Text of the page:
With phishing the most common attack method for cyber criminals, tackling ignorance among staff and students has never been more important.
Don’t make the mistake of thinking that cyber security is the responsibility only of IT professionals; we all have a key role to play in our own online safety, and that of our employers.
Criminals who use the internet are becoming more prevalent and sophisticated in their attempts to exploit our online mistakes and lack of knowledge, and none more so that those who launch phishing attacks.
The government reports (in its cyber security breaches survey 2017) that 46% of UK businesses suffered an online attack during the past year. By far the most common type of infiltration related to fraudulent emails sent to staff (72%).
Understanding the dangers of phishing
Commonly carried out via email, text (smishing) or voice messages (vishing), phishing is the malicious attempt to obtain sensitive information, such as usernames, passwords, account numbers, or credit card details, by masquerading as a trustworthy source. Attackers are usually after money, or goods, but may also be motivated by the power to disrupt.
Imagine what could happen if inadvertently you gave away your Amazon password, or you responded to a fraudulent request via an email apparently from your finance director asking you to pay a large invoice with the company’s credit card.
To any organisation, the potential for financial and reputational loss is immense. Organisations that suffer a data breach could even be fined by the Information Commissioner’s Office.
Fortunately, universities and colleges don’t underestimate the threat of phishing. In a recent Jisc survey, members cite phishing and lack of security awareness among users as the two biggest threats to their cyber space.
Simulated attacks and awareness training
Increasingly, they are turning to experts to help staff and students spot a phishing attack. Jisc offers members simulated phishing and associated awareness training delivered by Khipu. This works in three stages: assessment, training and reassessment.
Firstly, Khipu will check devices, software and infrastructure for vulnerabilities such as a weak firewall or spam filter, and conduct an initial phishing campaign among staff and/or students. Usually, knowledge of this campaign is limited to only a very few individuals at each institution.
It consists of an email with a link to an authentic-looking website (both tailored to each institution), where the user is invited to enter information (customisable). The email can also contain a file to download, simulating other common phishing techniques.
The number of users who open the email, followed the link and enter information is measured to give a percentage risk score. For example, if 5,000 emails are sent and 3,250 people click and enter information, then that organisation’s risk of being compromised is 65%. This then gives the institution an understanding of its risk factor and how vulnerable it is to phishing attacks.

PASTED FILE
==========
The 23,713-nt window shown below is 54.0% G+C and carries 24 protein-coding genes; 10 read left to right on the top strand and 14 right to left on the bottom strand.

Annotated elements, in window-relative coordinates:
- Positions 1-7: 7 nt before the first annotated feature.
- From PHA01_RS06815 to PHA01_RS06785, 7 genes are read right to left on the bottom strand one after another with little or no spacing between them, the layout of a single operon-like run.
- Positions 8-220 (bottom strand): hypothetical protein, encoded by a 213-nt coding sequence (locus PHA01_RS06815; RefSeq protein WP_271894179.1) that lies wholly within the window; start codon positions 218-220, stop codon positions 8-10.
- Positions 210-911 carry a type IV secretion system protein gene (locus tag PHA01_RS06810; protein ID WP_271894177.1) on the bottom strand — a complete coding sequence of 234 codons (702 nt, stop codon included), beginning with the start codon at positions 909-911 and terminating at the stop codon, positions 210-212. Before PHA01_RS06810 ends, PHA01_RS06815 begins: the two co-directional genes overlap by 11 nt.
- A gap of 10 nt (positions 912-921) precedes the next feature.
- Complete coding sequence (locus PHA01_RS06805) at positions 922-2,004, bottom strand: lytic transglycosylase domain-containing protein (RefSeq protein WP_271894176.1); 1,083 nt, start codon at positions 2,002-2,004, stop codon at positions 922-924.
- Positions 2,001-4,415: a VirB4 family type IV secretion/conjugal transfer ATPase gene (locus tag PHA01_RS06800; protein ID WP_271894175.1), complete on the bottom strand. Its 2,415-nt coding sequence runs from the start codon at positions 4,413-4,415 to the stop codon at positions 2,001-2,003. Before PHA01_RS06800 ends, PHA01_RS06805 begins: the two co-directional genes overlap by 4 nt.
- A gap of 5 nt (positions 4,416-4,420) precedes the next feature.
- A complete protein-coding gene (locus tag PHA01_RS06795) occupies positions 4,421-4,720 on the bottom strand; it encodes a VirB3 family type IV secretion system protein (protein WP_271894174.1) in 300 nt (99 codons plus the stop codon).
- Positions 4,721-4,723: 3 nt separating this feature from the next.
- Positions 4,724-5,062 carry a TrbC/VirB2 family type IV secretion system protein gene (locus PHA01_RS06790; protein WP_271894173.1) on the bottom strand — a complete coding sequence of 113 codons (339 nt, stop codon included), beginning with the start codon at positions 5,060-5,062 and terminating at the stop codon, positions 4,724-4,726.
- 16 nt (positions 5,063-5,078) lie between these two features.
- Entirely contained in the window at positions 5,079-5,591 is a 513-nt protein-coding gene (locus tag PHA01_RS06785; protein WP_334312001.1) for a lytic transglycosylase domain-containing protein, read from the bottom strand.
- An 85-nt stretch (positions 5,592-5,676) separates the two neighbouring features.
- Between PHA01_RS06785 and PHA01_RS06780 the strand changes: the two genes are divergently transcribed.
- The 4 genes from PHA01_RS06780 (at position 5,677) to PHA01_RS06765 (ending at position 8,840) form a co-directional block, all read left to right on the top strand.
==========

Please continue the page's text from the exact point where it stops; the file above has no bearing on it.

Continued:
The second stage is awareness training, which can be delivered using online tools including fact sheets, quizzes, videos, as well as through classroom training.
Finally, another, or a series of further simulated phishing campaigns are launched over a period of months (the member can choose how many times this is repeated) to determine how well the training has worked.
A subsequent report will include stats and graphs of each campaign, a breakdown of the users who visited the training website, completed the quiz and watched the video, and a best-practice cyber security guide for forward planning.
The importance of educating users
Increasing awareness is a necessity. The user is both the first and the last line of defence against phishing and nobody can say ‘it’s not my job’ to guard against cyber attacks.
Organisations only know they are vulnerable when it’s too late, so educating the user is essential. Often, it’s simply a case of paying attention to the email address – a dot or a hyphen added or omitted is easy to miss – and always checking with the IT department before updating credentials. It pays to be suspicious.
These types of criminals are becoming more and more sophisticated, producing believable emails and associated websites. I was almost caught out myself recently, when tempted by a two-for-one offer purportedly from Apple. It was only when I was asked to enter details like my full name and my mother’s maiden name that I realised it was scam; they were trying to steal my ID.
Khipu has been providing this service, and other cyber security products, on Jisc’s behalf since April, and is already working with more than 30 members.
How to spot a phishing email
There are a few things to watch out for:
- The message asks for personal information
- The message makes threats if you don’t carry out the proposed action within a specific time frame
- The message contains poor spelling and grammar, or poor-quality logos/images
- Links are mismatched – if you hover a mouse over the link it displays the true URL
- Domain names appear on the left, not the right-hand side. Eg firstname.lastname@example.org is likely to be legitimate, but email@example.com is suspicious
- There are subtle anomalies in the sender’s address (a dot where a hyphen would normally be, for example)
- Offers look too good to be true
- You’re asked to send money / make a donation
- There are enticing-sounding attachments you didn’t request
Reporting the crime
If you suspect phishing email at work, report it immediately to your IT department. If you receive a phishing (email), smishing (by text) or vishing (voice call) message outside work, you should report it to the national fraud and cyber crime centre, where you’ll also find lots of usual advice, or call 0300 123 2040.